Advanced paternal age and childhood cancer in offspring: A nationwide register-based cohort study

Research output: Contribution to journalJournal articleResearchpeer-review

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Advanced paternal age and childhood cancer in offspring : A nationwide register-based cohort study. / Urhøj, Stine Kjær; Raaschou-Nielsen, Ole; Hansen, Anne Vinkel; Mortensen, Laust Hvas; Andersen, Per Kragh; Nybo Andersen, Anne-Marie.

In: International Journal of Cancer, Vol. 140, No. 11, 01.06.2017, p. 2461-2472.

Research output: Contribution to journalJournal articleResearchpeer-review

Harvard

Urhøj, SK, Raaschou-Nielsen, O, Hansen, AV, Mortensen, LH, Andersen, PK & Nybo Andersen, A-M 2017, 'Advanced paternal age and childhood cancer in offspring: A nationwide register-based cohort study', International Journal of Cancer, vol. 140, no. 11, pp. 2461-2472. https://doi.org/10.1002/ijc.30677

APA

Urhøj, S. K., Raaschou-Nielsen, O., Hansen, A. V., Mortensen, L. H., Andersen, P. K., & Nybo Andersen, A-M. (2017). Advanced paternal age and childhood cancer in offspring: A nationwide register-based cohort study. International Journal of Cancer, 140(11), 2461-2472. https://doi.org/10.1002/ijc.30677

Vancouver

Urhøj SK, Raaschou-Nielsen O, Hansen AV, Mortensen LH, Andersen PK, Nybo Andersen A-M. Advanced paternal age and childhood cancer in offspring: A nationwide register-based cohort study. International Journal of Cancer. 2017 Jun 1;140(11):2461-2472. https://doi.org/10.1002/ijc.30677

Author

Urhøj, Stine Kjær ; Raaschou-Nielsen, Ole ; Hansen, Anne Vinkel ; Mortensen, Laust Hvas ; Andersen, Per Kragh ; Nybo Andersen, Anne-Marie. / Advanced paternal age and childhood cancer in offspring : A nationwide register-based cohort study. In: International Journal of Cancer. 2017 ; Vol. 140, No. 11. pp. 2461-2472.

Bibtex

@article{fc77ee60eccc45cf84d1a0d3bdadfdc7,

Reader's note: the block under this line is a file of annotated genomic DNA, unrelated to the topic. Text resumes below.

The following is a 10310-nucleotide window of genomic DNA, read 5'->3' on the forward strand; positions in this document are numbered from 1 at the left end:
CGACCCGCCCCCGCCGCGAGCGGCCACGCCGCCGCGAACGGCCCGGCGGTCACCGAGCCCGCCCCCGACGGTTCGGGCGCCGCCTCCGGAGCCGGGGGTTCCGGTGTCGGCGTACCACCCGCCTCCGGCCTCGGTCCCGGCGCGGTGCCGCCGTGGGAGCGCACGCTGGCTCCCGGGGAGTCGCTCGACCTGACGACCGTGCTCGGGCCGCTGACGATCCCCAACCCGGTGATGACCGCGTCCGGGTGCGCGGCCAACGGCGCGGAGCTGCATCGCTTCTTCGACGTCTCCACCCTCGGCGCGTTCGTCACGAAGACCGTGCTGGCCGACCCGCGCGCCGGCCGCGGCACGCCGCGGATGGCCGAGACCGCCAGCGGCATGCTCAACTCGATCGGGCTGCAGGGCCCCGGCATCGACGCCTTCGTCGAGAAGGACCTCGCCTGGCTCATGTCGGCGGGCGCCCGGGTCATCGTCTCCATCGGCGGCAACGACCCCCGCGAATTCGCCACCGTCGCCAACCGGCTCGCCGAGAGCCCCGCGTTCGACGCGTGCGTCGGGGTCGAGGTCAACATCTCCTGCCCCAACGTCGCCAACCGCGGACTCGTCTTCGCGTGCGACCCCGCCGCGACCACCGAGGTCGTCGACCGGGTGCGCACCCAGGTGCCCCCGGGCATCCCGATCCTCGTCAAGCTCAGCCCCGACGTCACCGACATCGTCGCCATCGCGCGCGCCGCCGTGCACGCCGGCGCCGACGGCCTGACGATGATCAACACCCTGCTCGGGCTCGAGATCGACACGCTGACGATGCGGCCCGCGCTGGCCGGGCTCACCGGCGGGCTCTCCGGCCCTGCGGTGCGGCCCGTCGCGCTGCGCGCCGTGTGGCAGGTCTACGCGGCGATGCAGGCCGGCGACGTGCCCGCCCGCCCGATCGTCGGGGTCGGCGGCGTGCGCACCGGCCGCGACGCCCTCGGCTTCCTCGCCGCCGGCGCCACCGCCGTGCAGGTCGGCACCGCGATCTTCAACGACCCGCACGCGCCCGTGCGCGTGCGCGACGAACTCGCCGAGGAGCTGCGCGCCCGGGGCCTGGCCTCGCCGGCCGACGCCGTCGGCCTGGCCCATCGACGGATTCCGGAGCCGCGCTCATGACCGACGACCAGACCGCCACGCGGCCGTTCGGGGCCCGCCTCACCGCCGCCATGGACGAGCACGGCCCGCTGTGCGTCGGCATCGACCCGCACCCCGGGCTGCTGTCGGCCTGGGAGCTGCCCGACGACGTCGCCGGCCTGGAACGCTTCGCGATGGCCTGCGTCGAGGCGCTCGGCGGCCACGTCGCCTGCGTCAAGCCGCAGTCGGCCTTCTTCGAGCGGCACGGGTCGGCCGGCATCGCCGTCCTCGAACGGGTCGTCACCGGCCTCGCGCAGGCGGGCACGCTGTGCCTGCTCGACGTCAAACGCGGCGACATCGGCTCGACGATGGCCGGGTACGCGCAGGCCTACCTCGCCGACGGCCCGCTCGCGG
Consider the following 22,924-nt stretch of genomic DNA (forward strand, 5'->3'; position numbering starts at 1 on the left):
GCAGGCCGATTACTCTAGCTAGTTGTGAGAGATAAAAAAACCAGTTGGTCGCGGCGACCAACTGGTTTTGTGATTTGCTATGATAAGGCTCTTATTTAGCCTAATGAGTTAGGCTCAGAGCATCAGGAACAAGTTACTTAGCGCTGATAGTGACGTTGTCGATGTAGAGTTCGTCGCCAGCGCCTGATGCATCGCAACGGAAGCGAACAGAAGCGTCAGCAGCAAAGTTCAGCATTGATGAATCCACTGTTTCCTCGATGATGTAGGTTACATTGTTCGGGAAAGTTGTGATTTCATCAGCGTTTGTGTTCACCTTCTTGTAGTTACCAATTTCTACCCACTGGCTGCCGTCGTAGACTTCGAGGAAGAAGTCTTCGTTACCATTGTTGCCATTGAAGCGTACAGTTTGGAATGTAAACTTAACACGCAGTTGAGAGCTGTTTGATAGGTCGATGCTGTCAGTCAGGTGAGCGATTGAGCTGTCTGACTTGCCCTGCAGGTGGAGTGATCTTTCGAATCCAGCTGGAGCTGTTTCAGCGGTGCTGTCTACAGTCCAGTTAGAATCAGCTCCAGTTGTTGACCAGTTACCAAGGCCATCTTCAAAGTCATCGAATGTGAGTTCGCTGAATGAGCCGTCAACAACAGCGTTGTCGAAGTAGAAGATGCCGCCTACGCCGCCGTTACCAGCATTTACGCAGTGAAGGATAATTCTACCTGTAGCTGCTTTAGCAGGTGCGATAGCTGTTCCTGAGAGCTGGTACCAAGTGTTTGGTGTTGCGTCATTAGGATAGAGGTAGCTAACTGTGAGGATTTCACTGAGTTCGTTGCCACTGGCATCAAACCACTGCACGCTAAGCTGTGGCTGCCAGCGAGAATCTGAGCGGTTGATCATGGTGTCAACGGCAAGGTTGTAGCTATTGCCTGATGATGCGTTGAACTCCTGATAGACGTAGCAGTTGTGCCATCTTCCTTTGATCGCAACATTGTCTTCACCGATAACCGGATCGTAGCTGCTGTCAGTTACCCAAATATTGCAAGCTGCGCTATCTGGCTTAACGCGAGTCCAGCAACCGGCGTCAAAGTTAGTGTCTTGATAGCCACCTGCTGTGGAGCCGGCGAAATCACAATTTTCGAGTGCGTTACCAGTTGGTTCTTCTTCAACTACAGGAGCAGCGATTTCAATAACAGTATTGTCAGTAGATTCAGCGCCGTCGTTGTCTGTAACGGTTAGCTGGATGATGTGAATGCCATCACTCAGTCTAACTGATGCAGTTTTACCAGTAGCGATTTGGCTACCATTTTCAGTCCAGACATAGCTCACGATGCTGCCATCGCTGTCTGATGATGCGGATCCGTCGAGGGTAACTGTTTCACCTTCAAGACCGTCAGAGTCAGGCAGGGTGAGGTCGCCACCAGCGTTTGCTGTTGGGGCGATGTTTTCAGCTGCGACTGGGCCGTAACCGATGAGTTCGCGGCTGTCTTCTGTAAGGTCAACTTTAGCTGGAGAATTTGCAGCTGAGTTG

title = "Advanced paternal age and childhood cancer in offspring: A nationwide register-based cohort study",
abstract = "Cancer initiation is presumed to occur in utero for many childhood cancers and it has been hypothesized that advanced paternal age may have an impact due to the increasing number of mutations in the sperm DNA with increasing paternal age. We examined the association between paternal age and specific types of childhood cancer in offspring in a large nationwide cohort of 1,904,363 children born in Denmark from 1978 through 2010. The children were identified in the Danish Medical Birth Registry and were linked to information from other national registers, including the Danish Cancer Registry. In total, 3,492 children were diagnosed with cancer before the age of 15 years. The adjusted hazard ratio of childhood cancer according to paternal age was estimated using Cox proportional hazards regressions. We found a 13{\%} (95{\%} confidence interval: 4–23{\%}) higher hazard rate for every 5 years advantage in paternal age for acute lymphoblastic leukemia, while no clear association was found for acute myeloid leukemia (hazard ratio pr. 5 years = 1.02, 95{\%} confidence interval: 0.80–1.30). The estimates for neoplasms in the central nervous system suggested a lower hazard rate with higher paternal age (hazard ratio pr. 5 years = 0.92, 95{\%} confidence interval: 0.84–1.01). No clear associations were found for the remaining childhood cancer types. The findings suggest that paternal age is moderately associated with a higher rate of childhood acute lymphoblastic leukemia, but not acute myeloid leukemia, in offspring, while no firm conclusions could be made for other specific cancer types.",
author = "Urh{\o}j, {Stine Kj{\ae}r} and Ole Raaschou-Nielsen and Hansen, {Anne Vinkel} and Mortensen, {Laust Hvas} and Andersen, {Per Kragh} and {Nybo Andersen}, Anne-Marie",
year = "2017",
month = "6",
day = "1",
doi = "10.1002/ijc.30677",
language = "English",